What do you think drew Sloane to Roman? What did he once represent or embody for her?

 I always imagined it as an intellectual attraction in the beginning, and the fact that sex wasn’t the motor of the relationship probably felt very liberating at one point. With both of them childless, they were allowed to put their careers first, and I do think that Roman has been very supportive of Sloane’s career, and covetous of it, too. I can imagine it being comforting to Sloane, knowing that Roman understands not just the way she thinks, but the way she rationalizes and processes information. The fact that a certain Middle Eastern spice was used on an omelet in a restaurant for example, that such a seemingly mundane detail would really linger in her mind as proof of some larger, oncoming trend, Roman would get that, whereas someone else might find such a way of thinking (and living) either indulgent, or neurotic.

How do you think the death of Sloane’s father has informed her decisions in life – and played out in her predictions?

 In one way, it probably helped her because in cutting herself off emotionally from people, as she did after her beloved father’s death, she’s better able to interpret trends without an emotional bias. What I mean is that she’s more likely to be able to interpret a situation or a sign without her own emotions clouding her analysis. I think she’s cultivated a surgical approach to trend forecasting. Of course, this changes by the end of the story, where her emotions actually start to inform her forecasts.

 Who is Anastasia? And why does she become so important to Sloane?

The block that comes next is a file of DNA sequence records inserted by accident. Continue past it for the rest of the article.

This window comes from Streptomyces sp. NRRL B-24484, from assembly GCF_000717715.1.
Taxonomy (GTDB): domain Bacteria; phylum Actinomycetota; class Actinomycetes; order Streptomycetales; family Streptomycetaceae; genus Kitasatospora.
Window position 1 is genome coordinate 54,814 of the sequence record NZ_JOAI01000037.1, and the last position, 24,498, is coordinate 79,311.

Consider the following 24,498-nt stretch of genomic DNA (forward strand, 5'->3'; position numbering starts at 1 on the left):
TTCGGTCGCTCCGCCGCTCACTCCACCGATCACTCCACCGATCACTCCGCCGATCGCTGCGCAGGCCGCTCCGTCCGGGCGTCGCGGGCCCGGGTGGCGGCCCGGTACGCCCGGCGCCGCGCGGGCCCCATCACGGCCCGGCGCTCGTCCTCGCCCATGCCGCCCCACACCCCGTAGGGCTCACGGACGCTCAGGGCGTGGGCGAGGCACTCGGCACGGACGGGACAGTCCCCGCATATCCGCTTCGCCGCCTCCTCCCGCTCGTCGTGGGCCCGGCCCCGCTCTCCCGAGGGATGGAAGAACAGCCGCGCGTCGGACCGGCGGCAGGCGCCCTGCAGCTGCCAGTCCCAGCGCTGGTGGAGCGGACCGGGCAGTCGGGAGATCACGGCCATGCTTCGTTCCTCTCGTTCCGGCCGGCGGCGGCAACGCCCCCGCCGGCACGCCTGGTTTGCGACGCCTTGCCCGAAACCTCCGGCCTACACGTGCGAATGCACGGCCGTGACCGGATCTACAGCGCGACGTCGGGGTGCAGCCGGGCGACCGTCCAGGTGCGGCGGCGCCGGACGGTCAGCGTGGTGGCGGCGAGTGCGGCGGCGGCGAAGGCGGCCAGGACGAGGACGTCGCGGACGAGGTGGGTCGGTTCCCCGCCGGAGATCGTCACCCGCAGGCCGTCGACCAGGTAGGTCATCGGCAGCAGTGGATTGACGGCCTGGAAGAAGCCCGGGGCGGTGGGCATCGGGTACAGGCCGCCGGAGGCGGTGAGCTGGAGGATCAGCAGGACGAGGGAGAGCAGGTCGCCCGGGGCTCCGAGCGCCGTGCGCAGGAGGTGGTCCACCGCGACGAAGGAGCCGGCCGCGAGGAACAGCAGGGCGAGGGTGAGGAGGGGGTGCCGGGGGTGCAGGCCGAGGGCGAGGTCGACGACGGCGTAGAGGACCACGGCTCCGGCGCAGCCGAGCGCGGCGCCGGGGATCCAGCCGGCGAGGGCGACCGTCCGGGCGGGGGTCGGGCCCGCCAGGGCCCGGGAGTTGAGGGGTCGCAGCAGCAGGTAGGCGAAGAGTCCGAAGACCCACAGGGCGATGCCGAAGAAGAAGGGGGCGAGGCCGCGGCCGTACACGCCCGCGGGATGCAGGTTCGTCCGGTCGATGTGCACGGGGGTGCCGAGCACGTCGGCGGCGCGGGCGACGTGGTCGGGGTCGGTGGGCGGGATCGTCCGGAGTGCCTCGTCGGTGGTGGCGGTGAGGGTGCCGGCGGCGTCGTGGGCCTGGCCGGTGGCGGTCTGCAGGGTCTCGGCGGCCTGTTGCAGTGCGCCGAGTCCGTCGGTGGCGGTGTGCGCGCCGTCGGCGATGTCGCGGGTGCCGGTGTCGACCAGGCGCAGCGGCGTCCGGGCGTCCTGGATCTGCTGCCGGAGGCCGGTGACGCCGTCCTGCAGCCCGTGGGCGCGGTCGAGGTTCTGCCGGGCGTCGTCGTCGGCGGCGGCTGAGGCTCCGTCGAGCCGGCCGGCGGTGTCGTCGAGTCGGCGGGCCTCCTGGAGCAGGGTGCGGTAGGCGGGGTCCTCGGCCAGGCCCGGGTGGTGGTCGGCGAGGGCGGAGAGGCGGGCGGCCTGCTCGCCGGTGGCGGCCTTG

Anastasia is the driverless M-Car Mammoth—Sloane’s employer—supplies her with during her 6-month contract in New York. Anastasia is a modern compromise to the tech vs touch argument that comes up in the book: she is endowed with real human characteristics, and is, in effect, Sloane’s closest friend throughout most of the story, but she’s also engineered, she’s an electronic marvel. In a book that champions a return to “in-personism,” I also wanted to salute the ways in which technology has improved and enlarged our lives, hence, Anastasia.

 Parenthood is another central theme in TOUCH. What does parenthood look like in a modern world increasingly at odds with compassion, empathy, and “in-personism”?

 It would seem that we’re at odds with all these things, but the fact that we’re at odds with them, suggests to me that they will return. I do in fact think that there might be an increase in the American birthrate, soon. In theory, with the increasing disregard for the state of our environment and civil liberties in our country, you would think that people would be inclined not to reproduce. But I think we might see the opposite. Sex can be comforting, and (spoiler alert!) sex can lead to babies. Babies require compassion and empathy and physical contact to be kept alive. Raising a child can, in fact, force you to either hone or develop the skills to be more humanistic. Or it can break you into the fraction of the person you were before.